More new cars have been sold in Estonia this year, with November sales up more than 25 percent on year. But most second-hand cars are bought for cash as high interest rates are putting people off leasing contracts.
A multi-year slump in car sales caused by several different crises ended this year, said Margus Nõmmik, head of Toyota dealer Amserv.
"We might say we were anxious in terms of whether the VAT hike [from 2024] would cause a sales boom. But that does not seem to be the case. It is the first year of upturn after crisis years. We might say that manufacturing and supply problems have been overcome and we can breathe a little easier," Nõmmik said.
Sale of new cars has grown 9 percent this year, which came to 28 percent in November year-over-year. But soaring interest rates mean people less often opt for leasing contracts.
Bank of Estonia economist Taavi Raudsaar said that leases are down 3 percent in terms of volume and 9 percent in terms of number of contracts for the first 11 months of 2023 compared to the previous year.
Seventy-five percent of new and 45 percent of used cars are leased. Leasing statistics also shows that people are paying more for cars.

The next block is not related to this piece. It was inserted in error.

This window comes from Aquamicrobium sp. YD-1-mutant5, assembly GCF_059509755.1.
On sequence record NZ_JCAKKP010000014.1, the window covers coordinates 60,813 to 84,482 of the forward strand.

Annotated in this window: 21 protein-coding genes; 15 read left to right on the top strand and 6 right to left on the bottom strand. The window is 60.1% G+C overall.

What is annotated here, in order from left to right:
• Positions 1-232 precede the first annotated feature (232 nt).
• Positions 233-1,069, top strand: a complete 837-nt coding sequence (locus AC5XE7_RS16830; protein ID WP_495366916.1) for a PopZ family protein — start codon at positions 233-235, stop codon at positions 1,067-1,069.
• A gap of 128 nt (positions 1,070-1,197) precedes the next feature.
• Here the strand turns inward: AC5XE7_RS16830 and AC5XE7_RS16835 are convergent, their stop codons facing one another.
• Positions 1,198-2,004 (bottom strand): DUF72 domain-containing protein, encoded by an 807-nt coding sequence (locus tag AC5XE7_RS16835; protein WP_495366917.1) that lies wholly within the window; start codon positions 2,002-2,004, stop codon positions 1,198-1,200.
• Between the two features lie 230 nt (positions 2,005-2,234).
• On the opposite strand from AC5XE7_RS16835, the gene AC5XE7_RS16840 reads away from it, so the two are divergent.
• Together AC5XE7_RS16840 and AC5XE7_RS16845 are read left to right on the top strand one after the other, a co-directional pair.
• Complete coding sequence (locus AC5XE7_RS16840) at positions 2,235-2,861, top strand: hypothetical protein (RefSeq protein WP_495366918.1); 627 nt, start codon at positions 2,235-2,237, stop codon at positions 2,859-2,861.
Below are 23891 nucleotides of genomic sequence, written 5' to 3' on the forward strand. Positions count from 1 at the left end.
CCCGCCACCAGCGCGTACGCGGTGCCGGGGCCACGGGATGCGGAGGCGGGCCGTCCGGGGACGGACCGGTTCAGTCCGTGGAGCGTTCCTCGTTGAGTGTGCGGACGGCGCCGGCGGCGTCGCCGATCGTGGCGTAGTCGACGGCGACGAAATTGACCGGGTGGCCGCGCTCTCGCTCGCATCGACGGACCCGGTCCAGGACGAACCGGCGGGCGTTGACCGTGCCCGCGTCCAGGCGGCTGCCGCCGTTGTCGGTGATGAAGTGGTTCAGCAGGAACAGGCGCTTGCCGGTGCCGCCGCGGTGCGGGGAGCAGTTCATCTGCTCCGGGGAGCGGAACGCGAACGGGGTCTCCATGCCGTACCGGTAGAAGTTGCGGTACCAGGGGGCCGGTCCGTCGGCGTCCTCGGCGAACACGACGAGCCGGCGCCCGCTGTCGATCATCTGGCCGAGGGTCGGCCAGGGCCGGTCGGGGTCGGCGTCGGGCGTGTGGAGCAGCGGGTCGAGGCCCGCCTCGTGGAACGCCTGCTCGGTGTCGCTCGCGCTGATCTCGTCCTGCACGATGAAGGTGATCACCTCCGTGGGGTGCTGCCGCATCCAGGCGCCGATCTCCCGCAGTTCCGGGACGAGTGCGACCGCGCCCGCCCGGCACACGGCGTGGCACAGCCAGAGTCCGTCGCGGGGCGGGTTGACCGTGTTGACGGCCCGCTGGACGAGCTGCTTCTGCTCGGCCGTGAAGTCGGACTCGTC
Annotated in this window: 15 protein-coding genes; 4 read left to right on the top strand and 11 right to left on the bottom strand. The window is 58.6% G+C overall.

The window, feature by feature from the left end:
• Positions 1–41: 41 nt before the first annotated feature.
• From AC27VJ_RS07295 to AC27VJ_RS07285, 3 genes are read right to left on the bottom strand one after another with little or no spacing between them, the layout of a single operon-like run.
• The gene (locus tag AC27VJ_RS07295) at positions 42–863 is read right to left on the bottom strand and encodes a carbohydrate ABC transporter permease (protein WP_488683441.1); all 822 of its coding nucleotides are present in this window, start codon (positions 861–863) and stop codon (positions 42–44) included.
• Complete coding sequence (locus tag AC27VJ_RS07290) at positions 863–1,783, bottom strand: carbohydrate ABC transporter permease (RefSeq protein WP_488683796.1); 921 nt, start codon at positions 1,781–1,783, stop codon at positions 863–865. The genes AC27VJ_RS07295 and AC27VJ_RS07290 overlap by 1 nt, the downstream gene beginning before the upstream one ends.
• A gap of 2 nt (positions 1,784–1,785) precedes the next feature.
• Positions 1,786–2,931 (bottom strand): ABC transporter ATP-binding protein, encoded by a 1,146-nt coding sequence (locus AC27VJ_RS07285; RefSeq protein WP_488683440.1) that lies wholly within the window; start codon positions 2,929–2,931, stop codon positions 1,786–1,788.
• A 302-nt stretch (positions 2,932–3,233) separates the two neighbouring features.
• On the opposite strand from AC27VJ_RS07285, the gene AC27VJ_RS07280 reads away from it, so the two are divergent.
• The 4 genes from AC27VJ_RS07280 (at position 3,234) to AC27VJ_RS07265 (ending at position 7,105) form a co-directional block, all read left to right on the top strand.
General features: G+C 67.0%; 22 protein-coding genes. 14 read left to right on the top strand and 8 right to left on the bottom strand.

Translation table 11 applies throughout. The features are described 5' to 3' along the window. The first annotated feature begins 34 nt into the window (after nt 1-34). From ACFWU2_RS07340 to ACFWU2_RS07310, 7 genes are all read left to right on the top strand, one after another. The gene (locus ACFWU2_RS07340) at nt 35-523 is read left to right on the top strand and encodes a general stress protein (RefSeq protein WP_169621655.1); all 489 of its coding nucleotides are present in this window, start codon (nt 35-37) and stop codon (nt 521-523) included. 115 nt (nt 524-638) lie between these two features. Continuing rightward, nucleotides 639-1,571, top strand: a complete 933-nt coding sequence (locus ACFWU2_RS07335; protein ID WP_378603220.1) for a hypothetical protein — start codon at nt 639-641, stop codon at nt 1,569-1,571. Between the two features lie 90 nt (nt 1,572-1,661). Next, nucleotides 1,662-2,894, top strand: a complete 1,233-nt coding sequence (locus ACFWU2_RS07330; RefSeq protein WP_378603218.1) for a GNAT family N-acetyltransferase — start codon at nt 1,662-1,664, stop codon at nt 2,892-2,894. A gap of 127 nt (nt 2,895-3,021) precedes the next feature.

"The average leasing sum has grown 5-6 percent from last year. This reflects cars having become more expensive. Especially new cars," Raudsaar said.
"It's true that the prices of new cars grew quite a lot after the pandemic and the start of the war. But I think this has peaked now and we might see stabilization," Nõmmik said.
The growing Euribor rate and more expensive lease contracts meant that dealers had to lower their profit margins this year. "Interest rates make for a painful topic and people's expenses have grown considerably," Nõmmik remarked.
Car sales are expected to pick up in the first half of 2024 as companies at least will try to renew their fleets before Estonia's car tax lands, presumably in 2025.
Data from the Estonian Vehicle Dealers and Services Association (AMTEL) suggests 1,827 new cars were sold in November, up 27.9 percent on year. During the first 11 months of 2023 dealers shifted 21,007 new cars for an annual increase of 9 percent.
Consumers bought 129 electric vehicles in November, which made up 7.1 percent of all cars sold. Hybrids counted for 45.3 percent, gasoline cars 34.2 percent and diesel cars 13.1 percent of sales. Mid-size SUVs and C-segment cars were the most popular.
Toyota (484), Skoda (274) and KIA (145) were the most popular makes in November.
Editor: Barbara Oja, Marcus Turovski